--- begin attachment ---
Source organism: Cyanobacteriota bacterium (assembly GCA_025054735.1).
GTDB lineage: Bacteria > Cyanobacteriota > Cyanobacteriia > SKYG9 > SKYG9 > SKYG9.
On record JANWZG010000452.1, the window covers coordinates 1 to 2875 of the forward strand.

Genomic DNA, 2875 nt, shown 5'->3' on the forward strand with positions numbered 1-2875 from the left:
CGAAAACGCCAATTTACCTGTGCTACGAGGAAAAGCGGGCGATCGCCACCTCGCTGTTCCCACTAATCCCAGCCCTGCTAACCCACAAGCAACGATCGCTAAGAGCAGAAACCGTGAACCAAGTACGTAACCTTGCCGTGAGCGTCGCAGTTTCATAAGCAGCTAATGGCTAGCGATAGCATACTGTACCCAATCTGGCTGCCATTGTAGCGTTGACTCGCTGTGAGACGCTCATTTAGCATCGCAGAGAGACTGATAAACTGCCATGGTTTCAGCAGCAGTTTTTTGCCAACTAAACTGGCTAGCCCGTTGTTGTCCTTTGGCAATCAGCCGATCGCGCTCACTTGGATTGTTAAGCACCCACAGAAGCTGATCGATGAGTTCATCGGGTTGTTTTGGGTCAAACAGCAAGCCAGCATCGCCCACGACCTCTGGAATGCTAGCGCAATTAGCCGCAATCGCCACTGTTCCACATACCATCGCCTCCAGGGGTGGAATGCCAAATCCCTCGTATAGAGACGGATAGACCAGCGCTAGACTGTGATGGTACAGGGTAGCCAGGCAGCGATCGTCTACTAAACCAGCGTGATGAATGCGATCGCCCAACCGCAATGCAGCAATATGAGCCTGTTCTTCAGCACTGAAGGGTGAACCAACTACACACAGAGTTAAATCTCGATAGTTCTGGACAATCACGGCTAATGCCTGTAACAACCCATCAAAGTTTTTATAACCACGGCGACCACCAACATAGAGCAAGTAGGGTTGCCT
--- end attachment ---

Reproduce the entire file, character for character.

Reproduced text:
Source organism: Cyanobacteriota bacterium (assembly GCA_025054735.1).
GTDB lineage: Bacteria > Cyanobacteriota > Cyanobacteriia > SKYG9 > SKYG9 > SKYG9.
On record JANWZG010000452.1, the window covers coordinates 1 to 2875 of the forward strand.

Genomic DNA, 2875 nt, shown 5'->3' on the forward strand with positions numbered 1-2875 from the left:
CGAAAACGCCAATTTACCTGTGCTACGAGGAAAAGCGGGCGATCGCCACCTCGCTGTTCCCACTAATCCCAGCCCTGCTAACCCACAAGCAACGATCGCTAAGAGCAGAAACCGTGAACCAAGTACGTAACCTTGCCGTGAGCGTCGCAGTTTCATAAGCAGCTAATGGCTAGCGATAGCATACTGTACCCAATCTGGCTGCCATTGTAGCGTTGACTCGCTGTGAGACGCTCATTTAGCATCGCAGAGAGACTGATAAACTGCCATGGTTTCAGCAGCAGTTTTTTGCCAACTAAACTGGCTAGCCCGTTGTTGTCCTTTGGCAATCAGCCGATCGCGCTCACTTGGATTGTTAAGCACCCACAGAAGCTGATCGATGAGTTCATCGGGTTGTTTTGGGTCAAACAGCAAGCCAGCATCGCCCACGACCTCTGGAATGCTAGCGCAATTAGCCGCAATCGCCACTGTTCCACATACCATCGCCTCCAGGGGTGGAATGCCAAATCCCTCGTATAGAGACGGATAGACCAGCGCTAGACTGTGATGGTACAGGGTAGCCAGGCAGCGATCGTCTACTAAACCAGCGTGATGAATGCGATCGCCCAACCGCAATGCAGCAATATGAGCCTGTTCTTCAGCACTGAAGGGTGAACCAACTACACACAGAGTTAAATCTCGATAGTTCTGGACAATCACGGCTAATGCCTGTAACAACCCATCAAAGTTTTTATAACCACGGCGACCACCAACATAGAGCAAGTAGGGTTGCCT